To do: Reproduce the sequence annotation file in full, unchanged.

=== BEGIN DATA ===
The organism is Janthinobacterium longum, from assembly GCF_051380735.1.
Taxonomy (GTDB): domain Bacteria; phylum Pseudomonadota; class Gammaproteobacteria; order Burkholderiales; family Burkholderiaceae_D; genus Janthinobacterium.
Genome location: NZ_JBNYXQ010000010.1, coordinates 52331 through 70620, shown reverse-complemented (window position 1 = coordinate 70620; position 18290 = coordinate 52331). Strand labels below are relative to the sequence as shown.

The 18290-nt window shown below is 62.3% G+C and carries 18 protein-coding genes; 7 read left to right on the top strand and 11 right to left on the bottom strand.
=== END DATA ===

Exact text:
The organism is Janthinobacterium longum, from assembly GCF_051380735.1.
Taxonomy (GTDB): domain Bacteria; phylum Pseudomonadota; class Gammaproteobacteria; order Burkholderiales; family Burkholderiaceae_D; genus Janthinobacterium.
Genome location: NZ_JBNYXQ010000010.1, coordinates 52331 through 70620, shown reverse-complemented (window position 1 = coordinate 70620; position 18290 = coordinate 52331). Strand labels below are relative to the sequence as shown.

The 18290-nt window shown below is 62.3% G+C and carries 18 protein-coding genes; 7 read left to right on the top strand and 11 right to left on the bottom strand.